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Complicated Border Negotiations, And…

Kyrgyzstan and Tajikistan recently agreed a complete ceasefire immediately after the two Central Asian neighbours got involved in border clashes, which claimed 48 lives and displaced more than 33,000 civilians. The local media reported that fresh shooting and troop build-ups by both the parties triggered a fresh tension in the region in the last week of April 2021.

The heads of the Kyrgyz and Tajik State Security bodies announced the agreement in a joint press conference on May 1 soon after Kyrgyzstan’s Border Guard Service claimed that the Tajik troops opened fire on Kyrgyz vehicles on their side of the border. “The tragedy that happened in the border area must never happen again,” stated Saimumin Yatiyev, the head of Tajikistan’s State National Security Committee, in the presence of his Kyrgyz counterpart Kamchybek Tashiyev during the media conference.

Dozens were killed in clashes between Kyrgyz and Tajik security forces

Later, Presidents of the two countries discussed the issue over phone, and agreed to take necessary steps in order to ensure regional peace. Russian Foreign Minister Sergei Lavrov, too, talked to them, requesting Kyrgyzstan and Tajikistan to respect the Ceasefire Agreement. It may be noted that the two former Soviet Republics still host Russian military bases, and consider Russia as their strategic ally.

In the last week of April, Kyrgyzstan had strongly criticised neighbouring Tajikistan for building up troops and piling military equipment near the border region after the clashes near the de facto Tajik enclave of Vorukh. The Border Guard Service of Kyrgyzstan claimed that the Tajik troops opened fire on Kyrgyz vehicles near a Kyrgyz village. As a result, thousands of people, living in the area, remained cut off from the rest of the country. The Border Guards further blamed the Tajik troops for blocking a road in the disputed region…

Meanwhile, both Bishkekp and Dushanbe have admitted that clashes between the two Armed Forces broke out along the border between the Tajik Province of Sughd and southern Kyrgyz Province of Batken due to a dispute over a reservoir and pump (claimed by both sides) on the Isfara River. Villagers from opposing sides started pelting stones at each other and then, the Border Guards of the two countries joined the fray with guns and mortars. Kyrgyzstan issued a statement, saying that Tajikistan deployed an attack helicopter in the region. While a Kyrgyz border outpost and some houses were set on fire on the Kyrgyz side, a bridge on the Tajik side was badly damaged by shelling. Later, the Tajik authorities stated that 15 people, including four Border Guards, had been killed on their side.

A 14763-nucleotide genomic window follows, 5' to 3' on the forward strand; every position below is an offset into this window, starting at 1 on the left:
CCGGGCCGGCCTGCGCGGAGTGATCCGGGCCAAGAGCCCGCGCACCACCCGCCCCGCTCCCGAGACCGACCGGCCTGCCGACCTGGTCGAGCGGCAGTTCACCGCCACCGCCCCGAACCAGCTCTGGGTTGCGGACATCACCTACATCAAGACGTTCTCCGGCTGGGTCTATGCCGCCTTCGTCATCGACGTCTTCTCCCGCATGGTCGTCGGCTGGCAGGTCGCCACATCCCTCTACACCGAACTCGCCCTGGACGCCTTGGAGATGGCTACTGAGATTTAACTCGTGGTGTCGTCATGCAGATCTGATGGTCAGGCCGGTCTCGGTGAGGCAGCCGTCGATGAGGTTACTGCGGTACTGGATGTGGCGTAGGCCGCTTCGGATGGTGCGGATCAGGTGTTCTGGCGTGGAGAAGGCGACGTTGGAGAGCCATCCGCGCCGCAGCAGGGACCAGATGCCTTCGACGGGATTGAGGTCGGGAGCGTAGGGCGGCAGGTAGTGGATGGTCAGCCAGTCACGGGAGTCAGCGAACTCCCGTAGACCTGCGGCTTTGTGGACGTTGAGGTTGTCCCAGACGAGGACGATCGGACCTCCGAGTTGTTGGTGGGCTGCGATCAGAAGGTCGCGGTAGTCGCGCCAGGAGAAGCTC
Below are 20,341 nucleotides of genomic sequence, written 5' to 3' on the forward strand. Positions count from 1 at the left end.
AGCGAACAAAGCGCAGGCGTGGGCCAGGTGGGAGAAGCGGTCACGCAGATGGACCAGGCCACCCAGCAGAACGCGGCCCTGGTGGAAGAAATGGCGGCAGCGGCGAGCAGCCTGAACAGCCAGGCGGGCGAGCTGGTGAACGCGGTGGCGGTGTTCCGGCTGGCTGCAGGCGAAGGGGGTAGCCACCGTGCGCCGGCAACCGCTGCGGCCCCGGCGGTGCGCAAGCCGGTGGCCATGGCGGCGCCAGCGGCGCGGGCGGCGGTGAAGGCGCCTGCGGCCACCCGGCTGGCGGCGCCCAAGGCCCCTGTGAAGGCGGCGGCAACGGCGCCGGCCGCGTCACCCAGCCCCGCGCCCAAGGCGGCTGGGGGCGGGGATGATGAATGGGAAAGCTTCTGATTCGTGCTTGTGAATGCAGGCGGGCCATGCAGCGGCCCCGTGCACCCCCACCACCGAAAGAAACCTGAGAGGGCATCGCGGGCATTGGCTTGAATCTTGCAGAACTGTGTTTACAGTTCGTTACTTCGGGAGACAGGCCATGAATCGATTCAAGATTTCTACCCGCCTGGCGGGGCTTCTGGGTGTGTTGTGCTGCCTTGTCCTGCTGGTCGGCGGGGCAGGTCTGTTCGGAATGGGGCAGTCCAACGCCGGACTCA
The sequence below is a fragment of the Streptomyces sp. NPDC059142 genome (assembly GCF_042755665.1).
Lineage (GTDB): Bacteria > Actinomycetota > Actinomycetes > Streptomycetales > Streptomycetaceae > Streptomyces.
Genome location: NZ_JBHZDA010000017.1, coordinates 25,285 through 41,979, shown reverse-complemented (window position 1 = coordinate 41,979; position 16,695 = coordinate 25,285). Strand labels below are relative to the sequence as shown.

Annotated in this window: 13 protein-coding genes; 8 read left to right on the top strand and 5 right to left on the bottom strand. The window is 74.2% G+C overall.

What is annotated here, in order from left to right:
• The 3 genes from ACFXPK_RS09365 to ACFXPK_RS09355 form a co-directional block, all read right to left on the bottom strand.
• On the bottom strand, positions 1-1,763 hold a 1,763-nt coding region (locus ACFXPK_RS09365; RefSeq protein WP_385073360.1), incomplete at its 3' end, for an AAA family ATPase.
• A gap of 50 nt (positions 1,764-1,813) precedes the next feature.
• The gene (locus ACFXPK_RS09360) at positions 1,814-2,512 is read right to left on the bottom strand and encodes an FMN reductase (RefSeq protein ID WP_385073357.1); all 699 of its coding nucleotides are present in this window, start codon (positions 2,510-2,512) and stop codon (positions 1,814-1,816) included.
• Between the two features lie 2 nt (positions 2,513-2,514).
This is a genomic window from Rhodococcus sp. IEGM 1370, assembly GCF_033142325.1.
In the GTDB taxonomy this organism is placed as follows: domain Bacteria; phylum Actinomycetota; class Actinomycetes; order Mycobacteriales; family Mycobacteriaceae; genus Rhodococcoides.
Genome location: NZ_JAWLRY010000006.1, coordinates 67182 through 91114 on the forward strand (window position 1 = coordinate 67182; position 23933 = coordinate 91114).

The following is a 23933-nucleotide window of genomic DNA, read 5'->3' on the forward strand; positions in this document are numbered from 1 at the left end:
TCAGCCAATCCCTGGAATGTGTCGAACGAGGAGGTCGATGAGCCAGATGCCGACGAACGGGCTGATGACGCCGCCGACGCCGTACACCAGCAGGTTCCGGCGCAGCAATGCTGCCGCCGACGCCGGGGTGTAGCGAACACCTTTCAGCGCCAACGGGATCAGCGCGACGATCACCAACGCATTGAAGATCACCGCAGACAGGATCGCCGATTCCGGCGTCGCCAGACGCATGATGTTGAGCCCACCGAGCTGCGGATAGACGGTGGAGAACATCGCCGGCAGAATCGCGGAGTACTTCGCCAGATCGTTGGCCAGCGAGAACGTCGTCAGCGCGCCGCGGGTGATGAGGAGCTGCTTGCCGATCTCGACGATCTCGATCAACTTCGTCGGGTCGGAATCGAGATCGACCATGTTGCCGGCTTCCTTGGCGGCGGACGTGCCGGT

The AFP news agency reported that it failed to send its correspondent to the conflict zone in Batken, as Kyrgyz men got involved in a clash with the Kyrgyz soldiers between the Village of Min-Bulak and the Town of Isfana. The AFP also reported that several hundred people rallied outside the Government Offices in the Kyrgyz capital of Bishkek, demanding the Government hand them weapons to fight at the border. The Office of Kyrgyz President Sadyr Nurgozhoevich Japarov stressed in a statement that it would not be possible for the Government to meet the demonstrators’ demands, “because they are fraught with consequences”.

Protesters hold a rally in Bishkek to demand authorities hand over weapons to volunteers willing to support residents of Kyrgyzstan’s southern Batken Province

Border dispute between Kyrgyzstan, Tajikistan and Uzbekistan, which share the fertile Fergana Valley, is an old issue that had started because of demarcations made during the Soviet era. Neighbouring Uzbekistan and Russia, which have military bases in Kyrgyzstan and Tajikistan, have offered to mediate the recent conflict.

It may be added that for the past decade, Russia, China, Uzbekistan, Kyrgyzstan, Tajikistan, Turkmenistan and Kazakhstan have all been involved in high stake negotiations to define their respective borders. Strong-arm politics, economic pressures, shadowy backroom deals, nationalist sentiments, public dissatisfaction and an environment of mutual mistrust have marked this process. The resolution of border issues peacefully and transparently would have a positive impact on regional security, economic cooperation, ethnic relations and efforts to combat drug trafficking and religious extremism. However, the progress has been slow, and no immediate breakthrough can be seen in an all too often antagonistic process that is defining the new map of Central Asia… All the countries in the region are going through an economic crisis and have a wide array of social problems. Political opposition has become radicalised in some areas. In these circumstances, tension over borders is only one further destabilising issue in a difficult political and security environment. Resolving these issues will require great persistence, difficult compromises, intensive international engagement and genuine creativity.

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